By Keith Tucker
Regarding the school report cards for West Las Vegas and Las Vegas City schools, I am disappointed but not surprised.
Before I talk about the grades, it must be pointed out that the information online at the New Mexico Public Education Department (NMPED) website to explain the grading criteria, process, and reasoning, which I did take the time to read, is just about as clear as the U.S. Tax Code. However, the professionals we have employed by the two school districts here should be experts, or are becoming experts, in understanding what this information tells us all about the state of the schools here in Las Vegas.
To me, based on the NMPED criteria and grades, the state of the schools here is poor to mediocre, which, to be fair, places Las Vegas with the majority of schools in New Mexico.
As the father of three students, I have dealt with numerous teachers, administrators and staff in both districts over the years. The majority of these people are hard-working, capable people who have the interests of the kids at heart. After all, a person does not consciously go into education without knowing that the point is to educate, right?
So why the C and D grades? Could be that some or all of the teachers are not teaching correctly, or it could be that they don’t have the resources to teach correctly. Could be that both of the administrations are not leading the districts with vision, or they are not focusing on academics but rather spend most of their time on the other ancillary duties they are also tasked with. Could be the school boards are not seeing that their models are broken, that what has worked in the past is not working now, that perhaps two districts in a town our size is not a good idea, or that the focus of both the districts is not on academic success but on their own agendas.
It is likely that it is some of each of these reasons above. What I also believe to be a major contributor is that the majority of students’ parents are not getting involved in how schools are teaching their most precious asset — their kids.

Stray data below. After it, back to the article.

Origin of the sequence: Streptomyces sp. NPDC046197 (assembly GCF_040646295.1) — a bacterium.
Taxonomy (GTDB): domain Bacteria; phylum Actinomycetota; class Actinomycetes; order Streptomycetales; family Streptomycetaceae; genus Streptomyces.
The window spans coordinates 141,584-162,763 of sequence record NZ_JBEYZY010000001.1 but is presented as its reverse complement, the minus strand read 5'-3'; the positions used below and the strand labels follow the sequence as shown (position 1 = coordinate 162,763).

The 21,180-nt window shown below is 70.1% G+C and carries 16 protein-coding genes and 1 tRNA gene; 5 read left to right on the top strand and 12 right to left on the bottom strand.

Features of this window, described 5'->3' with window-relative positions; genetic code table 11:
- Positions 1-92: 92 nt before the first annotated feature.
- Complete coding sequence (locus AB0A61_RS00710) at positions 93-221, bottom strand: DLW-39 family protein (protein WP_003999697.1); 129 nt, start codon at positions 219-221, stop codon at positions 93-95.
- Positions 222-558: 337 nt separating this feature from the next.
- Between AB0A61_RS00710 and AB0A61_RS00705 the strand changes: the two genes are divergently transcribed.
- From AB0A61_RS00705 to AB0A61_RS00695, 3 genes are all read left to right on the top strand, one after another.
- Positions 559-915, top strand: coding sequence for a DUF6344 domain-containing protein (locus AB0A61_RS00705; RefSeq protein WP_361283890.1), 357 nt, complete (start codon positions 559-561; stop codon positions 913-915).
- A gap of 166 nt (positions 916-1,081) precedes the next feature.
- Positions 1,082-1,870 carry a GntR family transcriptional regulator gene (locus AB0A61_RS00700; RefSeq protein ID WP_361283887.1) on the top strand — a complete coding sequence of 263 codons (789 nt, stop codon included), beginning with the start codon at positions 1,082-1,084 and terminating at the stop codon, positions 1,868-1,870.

If we as parents are not visiting the schools, not talking to the teachers, not reviewing our kids’ in-class work and homework, not getting involved, not pushing the administrations, then we can’t totally blame the schools for the low grades if we don’t care ourselves!
I understand that we all send our kids to school to learn because we parents have to work to pay for everything life hits us with, while teachers are the people who get paid to teach, but this is a collaborative effort on everyone’s part. Schools are not simply places to stick the kids so we parents can go to work. Parents need to set aside some time daily to help their own kids learn, teachers need to find ways to motivate all the kids in their classes, and the administration and the school boards simply need to realize that what they are doing and advocating is not working.
By the way, if you look at the breakdown in grades for individual Vegas schools on the website, you will see that a couple of schools barely made “Cs,” and if not for “Bonus Points” — extra credit if you will — their grades would actually be “Ds.”
I am sure a lot of finger-pointing, blame-shifting, spinning, etc. will be going on now as all parties attempt to deflect blame, but the bottom line is the kids. How many of us really want our 22-year old, or even 42-year old, still living with us because they can’t get a job after having dropped out or weren’t taught what they needed to know to get a job in the real world? Kids in Las Vegas and New Mexico deserve better than that.
Let’s get to work — parents, teachers, administrations and school boards. Let’s all get off our high horses, drop the holier-than-thou attitudes, stop being lazy, forget the finger-pointing, and start educating our kids. Then we adults can turn these “Cs” and “Ds” into “As” and “Bs” and feel better about ourselves, finally realizing that the success of our kids is what we adults should have been working for all along!
Keith Tucker is president of Commmunity 1st Bank, although the opinions he expresses in this column are solely his own. He may be reached at email@example.com.